Although it sounds like Japan has some of the oldest pottery in the world, China has it beat, based on archaeological evidence found so far. Xianrendong is an archaeological site in China where pottery dating back as far as 20,900 years has been found, making it the oldest pottery in the world. Another Chinese dig site, called Yuchanyan, yielded pottery that may be as much as 18,900 years old. Interestingly, both of those sites are located in caves.
The Earliest Method of Producing Pottery
The earliest pottery was produced using a method called open firing. Open firing does not use a kiln or any specific structure. The pottery is simply heated over a fuel source. The fuel source used impacts the way the pottery turns out. Some fuels burn slowly, while others, such as straw, burn quickly. Therefore, early potters had to learn to master the ability to control the heat by varying the fuel used. Early potters also had other problems with open firing. For example, open firing can reach temperatures of up to 900 degrees Celsius. That’s over 1650 degrees Fahrenheit. Working with such high heat had dangers on its own, but an added danger was moisture. Any damp pottery exposed to such heat is capable of exploding. Thus, pottery had to be meticulously dried before firing.
The Addition of Kilns
Most experts agree the ancient Egyptian potters were probably the first to use kilns for pottery making. A kiln is essentially an oven used solely to make pottery, bearing no resemblance to ovens used for cooking food.
Kilns throughout the ages have varied in size, shape, and construction from one region and time period to the next. However, the basic concept of how they are used remained the same. The purpose was to create an insulated and dry environment in which to fire pottery. Some kilns were designed so both the fuel and the clay to be fired were in the same chamber while others kept the fuel sources separated from the pottery.
Kilns gave potters a new-found ability to control the environment around their pottery. By keeping environmental factors out of the equation, pottery could be fired more safely. The distinct disadvantage over open firing was the fact that temperatures never got as high in a kiln as they did in the open air. Thus, kiln-fired pottery had its own distinctive properties and was not a replacement for open-fired pottery.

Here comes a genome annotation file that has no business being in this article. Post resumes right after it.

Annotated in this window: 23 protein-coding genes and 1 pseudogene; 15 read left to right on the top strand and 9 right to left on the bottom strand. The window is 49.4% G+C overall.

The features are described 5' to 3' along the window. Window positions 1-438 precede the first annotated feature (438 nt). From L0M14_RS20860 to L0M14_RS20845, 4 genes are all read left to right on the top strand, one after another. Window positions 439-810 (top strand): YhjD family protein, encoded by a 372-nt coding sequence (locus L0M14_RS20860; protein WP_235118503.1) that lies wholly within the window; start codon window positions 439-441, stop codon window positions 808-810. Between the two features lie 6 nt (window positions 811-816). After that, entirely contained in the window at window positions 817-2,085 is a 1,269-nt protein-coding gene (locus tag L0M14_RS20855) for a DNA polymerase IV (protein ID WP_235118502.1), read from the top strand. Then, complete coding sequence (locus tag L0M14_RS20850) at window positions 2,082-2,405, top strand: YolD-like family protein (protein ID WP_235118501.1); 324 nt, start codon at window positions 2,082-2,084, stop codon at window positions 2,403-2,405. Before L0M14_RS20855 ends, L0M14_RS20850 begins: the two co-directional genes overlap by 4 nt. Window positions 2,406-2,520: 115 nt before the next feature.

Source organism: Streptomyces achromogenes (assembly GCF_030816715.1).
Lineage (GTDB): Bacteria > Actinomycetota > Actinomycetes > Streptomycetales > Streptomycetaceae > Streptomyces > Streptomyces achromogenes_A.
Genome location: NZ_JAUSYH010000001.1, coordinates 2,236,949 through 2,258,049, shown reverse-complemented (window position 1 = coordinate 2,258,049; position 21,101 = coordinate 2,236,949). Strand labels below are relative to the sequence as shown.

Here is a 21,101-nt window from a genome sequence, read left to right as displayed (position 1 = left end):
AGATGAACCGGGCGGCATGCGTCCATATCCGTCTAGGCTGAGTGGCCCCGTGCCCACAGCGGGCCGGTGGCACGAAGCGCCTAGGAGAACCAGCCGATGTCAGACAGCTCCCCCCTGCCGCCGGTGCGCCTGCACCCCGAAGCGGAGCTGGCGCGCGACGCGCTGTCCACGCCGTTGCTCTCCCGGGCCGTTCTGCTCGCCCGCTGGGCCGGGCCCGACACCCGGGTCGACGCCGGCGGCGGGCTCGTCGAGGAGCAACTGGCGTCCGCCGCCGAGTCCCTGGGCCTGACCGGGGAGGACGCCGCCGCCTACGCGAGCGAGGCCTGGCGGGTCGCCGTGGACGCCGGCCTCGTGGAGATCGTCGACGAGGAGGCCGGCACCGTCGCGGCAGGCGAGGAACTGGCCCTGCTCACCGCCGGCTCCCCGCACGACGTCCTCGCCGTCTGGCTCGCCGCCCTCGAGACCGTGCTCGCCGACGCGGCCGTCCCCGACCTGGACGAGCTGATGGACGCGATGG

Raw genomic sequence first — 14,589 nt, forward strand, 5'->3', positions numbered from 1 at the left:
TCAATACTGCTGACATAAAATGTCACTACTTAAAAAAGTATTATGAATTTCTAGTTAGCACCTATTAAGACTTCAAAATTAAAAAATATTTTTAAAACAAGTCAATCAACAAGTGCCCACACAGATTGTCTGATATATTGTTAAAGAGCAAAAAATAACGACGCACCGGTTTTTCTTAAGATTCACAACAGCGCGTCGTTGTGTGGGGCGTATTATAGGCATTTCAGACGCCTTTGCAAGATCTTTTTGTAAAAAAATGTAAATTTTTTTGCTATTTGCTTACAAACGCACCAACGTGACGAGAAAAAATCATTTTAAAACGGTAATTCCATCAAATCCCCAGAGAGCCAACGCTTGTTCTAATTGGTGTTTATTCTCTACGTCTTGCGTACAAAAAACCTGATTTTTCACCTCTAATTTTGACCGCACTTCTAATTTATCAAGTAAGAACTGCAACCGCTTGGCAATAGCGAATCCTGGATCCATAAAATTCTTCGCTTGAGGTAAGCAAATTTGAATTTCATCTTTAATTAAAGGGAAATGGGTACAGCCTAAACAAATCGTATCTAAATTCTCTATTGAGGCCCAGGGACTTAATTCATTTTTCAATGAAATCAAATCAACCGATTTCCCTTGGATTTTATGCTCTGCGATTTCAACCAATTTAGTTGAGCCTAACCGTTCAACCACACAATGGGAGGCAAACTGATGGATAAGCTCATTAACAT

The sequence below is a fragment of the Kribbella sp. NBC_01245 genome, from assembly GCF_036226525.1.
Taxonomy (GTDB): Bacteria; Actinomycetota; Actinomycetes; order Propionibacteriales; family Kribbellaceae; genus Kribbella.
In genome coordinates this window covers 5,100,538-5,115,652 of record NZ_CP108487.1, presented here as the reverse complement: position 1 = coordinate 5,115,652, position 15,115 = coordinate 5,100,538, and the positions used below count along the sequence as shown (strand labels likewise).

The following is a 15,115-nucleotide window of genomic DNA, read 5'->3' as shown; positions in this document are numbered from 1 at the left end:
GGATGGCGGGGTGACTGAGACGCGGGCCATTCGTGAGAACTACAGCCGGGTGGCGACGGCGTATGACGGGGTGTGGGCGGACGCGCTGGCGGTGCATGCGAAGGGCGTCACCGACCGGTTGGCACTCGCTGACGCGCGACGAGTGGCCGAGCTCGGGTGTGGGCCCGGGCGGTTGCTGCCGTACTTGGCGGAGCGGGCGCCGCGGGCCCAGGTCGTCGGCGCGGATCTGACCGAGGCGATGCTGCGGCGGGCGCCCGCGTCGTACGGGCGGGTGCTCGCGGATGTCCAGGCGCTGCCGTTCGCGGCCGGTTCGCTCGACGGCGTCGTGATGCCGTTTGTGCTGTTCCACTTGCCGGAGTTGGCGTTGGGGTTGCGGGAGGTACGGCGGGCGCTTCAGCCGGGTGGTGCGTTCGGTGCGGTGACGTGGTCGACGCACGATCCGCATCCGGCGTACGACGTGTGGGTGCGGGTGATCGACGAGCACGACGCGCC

How the Invention of the Potter’s Wheel Changed Pottery
Since its invention, the potter’s wheel has made the creation of earthenware vessels with round shapes much easier. Such vessels include everything from bowls to flower vases and urns. As the wheel turns, the potter uses his or her hands to shape the clay into the desired form. Well-trained potters can even add tapered bases or necks to pieces as the pieces spin on their pottery wheel.
There is some debate over when the potter’s wheel was first used. However, we know it dates back to at least 2500 BC. That is because Egyptian hieroglyphics from that time depict the use of potter’s wheels. We also know that certain shapes, such as that of a well-formed goblet, were impossible to produce without a potter’s wheel. Pre-wheel versions of such shapes may have existed, but they were roughly formed.
Modern potter’s wheels are designed for maximum effectiveness and comfort. They are electrical and positioned at a perfect height to save wear and tear on a potter’s back. However, most early wheels were spun using foot power, which could be cumbersome and tiring for potters working at their craft all day.
Pottery Making and Decorating Techniques
Throwing may be what you traditionally think of when you think of a potter working at a wheel. It is a technique where the potter starts the wheel spinning then adds a ball of clay. As the wheel keeps turning, the potter uses his or her hands to turn the ball of clay into some sort of hollow, rounded vessel, such as a vase or pot. The proper technique gives the walls of the vessel the same thickness throughout, which is difficult to achieve for potters who are not using a wheel.